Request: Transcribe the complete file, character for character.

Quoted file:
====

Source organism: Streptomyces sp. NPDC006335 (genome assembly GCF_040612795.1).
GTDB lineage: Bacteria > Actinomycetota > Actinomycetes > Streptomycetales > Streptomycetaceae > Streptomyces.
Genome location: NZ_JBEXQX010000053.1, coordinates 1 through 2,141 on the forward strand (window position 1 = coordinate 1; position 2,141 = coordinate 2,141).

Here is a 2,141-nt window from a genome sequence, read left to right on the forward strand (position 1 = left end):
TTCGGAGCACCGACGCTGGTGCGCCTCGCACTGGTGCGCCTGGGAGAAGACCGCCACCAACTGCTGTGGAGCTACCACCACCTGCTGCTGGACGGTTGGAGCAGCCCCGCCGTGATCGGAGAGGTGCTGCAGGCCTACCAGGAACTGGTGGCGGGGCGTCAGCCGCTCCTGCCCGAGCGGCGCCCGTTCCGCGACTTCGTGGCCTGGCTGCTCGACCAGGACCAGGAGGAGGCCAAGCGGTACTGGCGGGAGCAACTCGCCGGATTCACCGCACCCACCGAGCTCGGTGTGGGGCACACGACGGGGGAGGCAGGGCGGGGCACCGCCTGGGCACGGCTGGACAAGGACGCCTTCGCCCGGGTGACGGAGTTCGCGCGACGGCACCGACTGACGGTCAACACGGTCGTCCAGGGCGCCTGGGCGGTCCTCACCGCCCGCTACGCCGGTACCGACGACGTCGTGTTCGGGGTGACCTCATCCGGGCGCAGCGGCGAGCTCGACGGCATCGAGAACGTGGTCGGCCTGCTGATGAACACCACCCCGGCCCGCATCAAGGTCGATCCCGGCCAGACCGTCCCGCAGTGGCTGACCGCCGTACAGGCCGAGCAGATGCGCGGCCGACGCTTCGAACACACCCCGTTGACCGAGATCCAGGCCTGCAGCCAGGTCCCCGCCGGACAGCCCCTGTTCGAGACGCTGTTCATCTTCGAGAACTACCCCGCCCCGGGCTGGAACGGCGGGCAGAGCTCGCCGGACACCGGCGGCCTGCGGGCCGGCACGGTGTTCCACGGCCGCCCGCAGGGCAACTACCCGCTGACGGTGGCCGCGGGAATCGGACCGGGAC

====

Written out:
Source organism: Streptomyces sp. NPDC006335 (genome assembly GCF_040612795.1).
GTDB lineage: Bacteria > Actinomycetota > Actinomycetes > Streptomycetales > Streptomycetaceae > Streptomyces.
Genome location: NZ_JBEXQX010000053.1, coordinates 1 through 2,141 on the forward strand (window position 1 = coordinate 1; position 2,141 = coordinate 2,141).

Here is a 2,141-nt window from a genome sequence, read left to right on the forward strand (position 1 = left end):
TTCGGAGCACCGACGCTGGTGCGCCTCGCACTGGTGCGCCTGGGAGAAGACCGCCACCAACTGCTGTGGAGCTACCACCACCTGCTGCTGGACGGTTGGAGCAGCCCCGCCGTGATCGGAGAGGTGCTGCAGGCCTACCAGGAACTGGTGGCGGGGCGTCAGCCGCTCCTGCCCGAGCGGCGCCCGTTCCGCGACTTCGTGGCCTGGCTGCTCGACCAGGACCAGGAGGAGGCCAAGCGGTACTGGCGGGAGCAACTCGCCGGATTCACCGCACCCACCGAGCTCGGTGTGGGGCACACGACGGGGGAGGCAGGGCGGGGCACCGCCTGGGCACGGCTGGACAAGGACGCCTTCGCCCGGGTGACGGAGTTCGCGCGACGGCACCGACTGACGGTCAACACGGTCGTCCAGGGCGCCTGGGCGGTCCTCACCGCCCGCTACGCCGGTACCGACGACGTCGTGTTCGGGGTGACCTCATCCGGGCGCAGCGGCGAGCTCGACGGCATCGAGAACGTGGTCGGCCTGCTGATGAACACCACCCCGGCCCGCATCAAGGTCGATCCCGGCCAGACCGTCCCGCAGTGGCTGACCGCCGTACAGGCCGAGCAGATGCGCGGCCGACGCTTCGAACACACCCCGTTGACCGAGATCCAGGCCTGCAGCCAGGTCCCCGCCGGACAGCCCCTGTTCGAGACGCTGTTCATCTTCGAGAACTACCCCGCCCCGGGCTGGAACGGCGGGCAGAGCTCGCCGGACACCGGCGGCCTGCGGGCCGGCACGGTGTTCCACGGCCGCCCGCAGGGCAACTACCCGCTGACGGTGGCCGCGGGAATCGGACCGGGAC